The Central London Employment Tribunal found that delivery firm CitySprint had wrongly classed employee Mages Dewhurst as a freelancer and unlawfully failed to award holiday pay.
Dewhurst, who has worked for the company for more than two years, did not receive a guaranteed wage, sick pay or holiday pay during her employment because she was considered an independent contractor rather than a fully-fledged employee.
However, according to a report by the Guardian, Judge Joanna Wade criticised CitySprint’s contractual arrangements as “contorted, indecipherable and window-dressing” before ordering the company to award basic employment rights.
The decision comes just months after the same tribunal found that UK Uber drivers should be considered employees rather than independent contractors. The case made shockwaves around the world and legal experts called the October decision ground-breaking.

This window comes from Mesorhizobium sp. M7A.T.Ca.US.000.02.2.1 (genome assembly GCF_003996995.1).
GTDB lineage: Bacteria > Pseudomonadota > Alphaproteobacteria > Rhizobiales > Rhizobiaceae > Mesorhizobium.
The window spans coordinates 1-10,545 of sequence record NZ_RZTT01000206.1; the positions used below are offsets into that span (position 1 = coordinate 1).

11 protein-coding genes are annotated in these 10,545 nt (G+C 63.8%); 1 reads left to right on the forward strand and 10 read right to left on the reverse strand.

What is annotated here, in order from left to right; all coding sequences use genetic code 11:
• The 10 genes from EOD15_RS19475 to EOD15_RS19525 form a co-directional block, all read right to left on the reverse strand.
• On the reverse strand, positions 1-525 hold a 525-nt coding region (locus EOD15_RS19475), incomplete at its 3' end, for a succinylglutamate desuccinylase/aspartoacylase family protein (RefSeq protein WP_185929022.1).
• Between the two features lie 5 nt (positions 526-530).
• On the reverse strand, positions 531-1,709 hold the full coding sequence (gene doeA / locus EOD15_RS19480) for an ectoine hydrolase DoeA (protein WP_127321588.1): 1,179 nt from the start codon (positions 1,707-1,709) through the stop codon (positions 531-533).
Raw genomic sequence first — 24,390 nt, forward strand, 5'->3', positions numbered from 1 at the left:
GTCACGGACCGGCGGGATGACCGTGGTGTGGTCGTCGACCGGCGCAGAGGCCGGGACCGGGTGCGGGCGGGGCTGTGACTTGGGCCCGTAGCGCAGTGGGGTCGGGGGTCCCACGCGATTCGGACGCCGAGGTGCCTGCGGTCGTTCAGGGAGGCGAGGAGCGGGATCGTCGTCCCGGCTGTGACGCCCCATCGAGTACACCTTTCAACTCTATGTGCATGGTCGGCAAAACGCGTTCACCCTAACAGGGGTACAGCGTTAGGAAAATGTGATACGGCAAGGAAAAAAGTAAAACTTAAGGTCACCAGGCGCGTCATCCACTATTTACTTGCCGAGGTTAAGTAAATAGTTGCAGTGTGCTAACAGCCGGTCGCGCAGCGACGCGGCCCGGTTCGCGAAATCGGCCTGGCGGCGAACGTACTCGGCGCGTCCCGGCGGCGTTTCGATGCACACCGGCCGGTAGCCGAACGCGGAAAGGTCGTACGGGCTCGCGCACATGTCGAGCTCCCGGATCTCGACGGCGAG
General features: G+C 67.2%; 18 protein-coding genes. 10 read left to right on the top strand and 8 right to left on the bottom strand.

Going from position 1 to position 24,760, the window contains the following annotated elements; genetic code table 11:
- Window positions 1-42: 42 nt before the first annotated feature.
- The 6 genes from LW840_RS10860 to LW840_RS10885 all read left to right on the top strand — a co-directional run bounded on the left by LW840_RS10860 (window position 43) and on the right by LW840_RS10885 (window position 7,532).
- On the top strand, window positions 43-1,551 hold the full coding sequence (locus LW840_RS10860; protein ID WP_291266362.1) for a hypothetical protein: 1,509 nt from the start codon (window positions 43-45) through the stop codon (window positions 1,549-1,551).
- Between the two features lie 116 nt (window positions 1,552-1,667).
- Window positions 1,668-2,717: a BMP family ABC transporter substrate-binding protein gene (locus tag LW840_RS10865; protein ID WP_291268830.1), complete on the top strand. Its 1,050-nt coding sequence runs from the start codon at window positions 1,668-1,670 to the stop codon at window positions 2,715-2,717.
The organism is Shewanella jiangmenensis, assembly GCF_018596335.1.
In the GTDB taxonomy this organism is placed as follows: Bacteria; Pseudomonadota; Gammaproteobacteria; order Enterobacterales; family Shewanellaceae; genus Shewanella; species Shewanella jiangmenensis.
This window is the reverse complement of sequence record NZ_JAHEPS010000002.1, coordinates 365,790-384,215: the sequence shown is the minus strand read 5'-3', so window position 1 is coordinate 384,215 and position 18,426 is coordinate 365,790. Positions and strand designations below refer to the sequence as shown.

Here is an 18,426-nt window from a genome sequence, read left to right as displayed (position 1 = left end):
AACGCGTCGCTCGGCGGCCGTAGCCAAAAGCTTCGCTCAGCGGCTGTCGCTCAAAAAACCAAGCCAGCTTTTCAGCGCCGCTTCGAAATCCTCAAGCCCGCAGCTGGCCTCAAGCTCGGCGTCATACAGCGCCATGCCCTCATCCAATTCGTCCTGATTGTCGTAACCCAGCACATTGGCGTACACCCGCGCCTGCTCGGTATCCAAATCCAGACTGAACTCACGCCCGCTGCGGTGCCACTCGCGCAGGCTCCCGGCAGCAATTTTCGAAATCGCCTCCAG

“It will impact not just on the thousands of Uber drivers working in this country, but on all workers in the so-called gig economy whose employers wrongly classify them as self-employed and deny them the rights to which they are entitled,” said Nigel Mackay, from the employment team at law firm Leigh Day, which represented the drivers who brought the case against Uber.
The omens seem to be stacking up for organizations operating in the gig economy after a UK court ruled that a “self-employed” cycle courier is in fact a genuine employee.